Ten years after forming in 1998, Junior Senior disbanded and guitarist/lead singer Jesper Mortensen left London for his native Denmark, only to realize New York was the place to be if he wanted to find someone to share in his journey to create a truly unique pop group. In a stroke of brilliant luck, Leah Hennessey was the first person he met in the city. “Jesper had written a few songs and asked me to listen and give him my thoughts,” she recalls. “Listening to the songs, I realized that he was asking if I wanted to sing and I was like, ‘Are you asking me to be in your band, because I can do that.’” Mortensen then persuaded his long time graphic designer friend Christiansen to learn to play bass and move to New York. The trio started rehearsing in the spring of 2010, and after countless demoralizing drummer auditions they finally met DIY-loving, Portland, Oregon native Olivia A. through all-girl drummer mag, Tom Tom Magazine. MAKE OUT was ready to go.
Trading on Mortensen’s manic take on pop music and the musical sensibility Hennessey developed from her own frenzied upbringing (and influence of her stepfather, The New York Dolls’ David Johansen), the band hooked up with producer Nicolas Vernhes (Dirty Projectors, Animal Collective, The Fiery Furnaces) at his Rare Book Room studios in Brooklyn. We caught up with Jesper and Leah the day after their official debut at The Mercury Lounge in NYC to hear how it went, and what its like trying to reinvent pop music.
OS: For those who haven’t heard you yet, how would you describe MAKE OUT’s music? How is it different from or similar to Junior Senior?
JM: We make rocking pop songs. And hopefully we’ll make great records. That’s what we want. Junior Senior was what happened when Jeppe and me made music together; even though I wrote the songs and lyrics and arranged (for the most part) it, I could never have done that without Jeppe. He was in my head all the time when writing music and what we wanted to do was something we established together. Now I have Leah and MAKE OUT in my head all the time and what we have established we wanna do together.
OS: Jesper, you decided to move to New York to form a new group after Junior Senior broke up. Why did you feel that New York would be the best place to start this group?
JM: I got bored in Copenhagen after I moved back there from London. And London didn’t agree with me. Even though English people are a lot of fun to be around and I love their music culture. But I couldn’t keep up with going to the pub every day, I need to get some work done too. I always liked New York, right now it’s the place on the planet that seems the least depressing to me. Also, I could not find any like minded and especially talented people to make music with in Copenhagen.. So I took a chance, like ABBA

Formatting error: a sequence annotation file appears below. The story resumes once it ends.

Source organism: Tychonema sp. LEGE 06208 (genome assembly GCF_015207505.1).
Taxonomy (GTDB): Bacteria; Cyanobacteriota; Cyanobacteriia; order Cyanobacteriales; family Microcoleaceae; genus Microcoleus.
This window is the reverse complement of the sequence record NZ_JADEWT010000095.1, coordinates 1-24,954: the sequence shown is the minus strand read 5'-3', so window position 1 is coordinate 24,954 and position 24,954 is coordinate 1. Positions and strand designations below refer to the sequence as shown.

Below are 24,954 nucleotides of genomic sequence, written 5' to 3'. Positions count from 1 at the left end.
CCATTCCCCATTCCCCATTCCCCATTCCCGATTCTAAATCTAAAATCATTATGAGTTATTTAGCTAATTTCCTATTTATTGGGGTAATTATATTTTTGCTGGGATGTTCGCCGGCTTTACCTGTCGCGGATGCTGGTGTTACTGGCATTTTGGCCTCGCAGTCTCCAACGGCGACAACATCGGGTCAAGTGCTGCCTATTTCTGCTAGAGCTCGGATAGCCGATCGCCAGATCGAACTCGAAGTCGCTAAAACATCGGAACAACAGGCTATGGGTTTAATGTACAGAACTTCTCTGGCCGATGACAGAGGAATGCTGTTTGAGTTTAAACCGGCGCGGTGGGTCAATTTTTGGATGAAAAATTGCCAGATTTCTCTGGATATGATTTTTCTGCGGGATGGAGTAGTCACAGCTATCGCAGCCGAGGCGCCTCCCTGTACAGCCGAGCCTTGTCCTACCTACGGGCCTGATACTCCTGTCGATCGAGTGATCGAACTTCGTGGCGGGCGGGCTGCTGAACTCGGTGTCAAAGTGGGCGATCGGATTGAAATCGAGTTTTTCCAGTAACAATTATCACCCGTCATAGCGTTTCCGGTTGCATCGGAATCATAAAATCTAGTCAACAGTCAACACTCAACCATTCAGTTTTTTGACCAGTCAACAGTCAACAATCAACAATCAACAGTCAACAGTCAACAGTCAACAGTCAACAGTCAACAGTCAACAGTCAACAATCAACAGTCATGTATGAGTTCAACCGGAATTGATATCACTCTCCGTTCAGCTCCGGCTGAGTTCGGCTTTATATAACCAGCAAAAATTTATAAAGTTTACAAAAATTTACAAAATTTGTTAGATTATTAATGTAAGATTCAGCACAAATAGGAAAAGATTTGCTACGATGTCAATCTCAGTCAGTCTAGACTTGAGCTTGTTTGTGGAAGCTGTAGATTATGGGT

OS: You released your first single, “I Don’t Want Anybody That Wants Me” recently. How has the song been received so far?
LH: I like the idea of a song being received—it’s like a gift. In that sense I think IT has been very well received—reports are streaming in of kids/people jumping around their rooms singing along and all that. I saw our music video director jumping around to it during the shoot, that was thrilling.
OS: You recorded your debut EP with Nicolas Vernhes (Animal Collective, Dirty Projectors). What made you choose to work with him and how did he help you realize your vision for the record?
LH: Nicolas was very open to our ideas about the record, like when we said “What about like, ESG meets Bruce Springsteen?” he was far out in space far enough to take it seriously, even when we weren’t sure what was a joke ourselves. Nicolas likes to hear what the music is saying, like, literally. He listens for words in the rythms, it’s adorable and only a little ritualistic and creepy.
OS: Your first show together was on December 16th in New York City. How did it go?
LH: Our first OFFICIAL DEBUT show, yes, was on December 16. It was great! The sound system at Merc is phenomenal. I think people were very charmed and excited, I was.
OS: Leah’s stepfather is David Johansen of The New York Dolls. What kind of influence did he have on your songwriting, live performance and musical taste?
LH: Maybe this would be a better question for Jesper, haha. David’s my mother’s boyfriend and he’s been like a father to me for a long time. I think he has the influence on me that any wildly supportive genius madman father figure would have on any young artist. I believe there’s a sort of contagion of mimicry that happens between family members and especially among performers, but I’m sure the ways in which I’ve ripped D off already are unconscious. He’s a sultan though.
OS: You’ve said that if the rest of the world were making this kind of music, you would be doing the opposite. Why do you think it’s so important to go against the grain?
LH: I think some people are blessed with artistic impulses that are completely physical, they’re headless, and maybe they don’t have to think about the context of their work, but I at least think about too much, and I have fun thinking about music especially. Of course I don’t want to do what everyone else is doing, it’s not fun. I’d rather be doing something peoplet think is awful and stupid than something passable and cool. I honestly haven’t heard any bands around going for the sugar rush of simple pop lately, and I think we’re doing it damn well.
OS: What are your plans for 2011 after the EP is released?
LH: Tour the world, write more songs, see where Jesper’s from.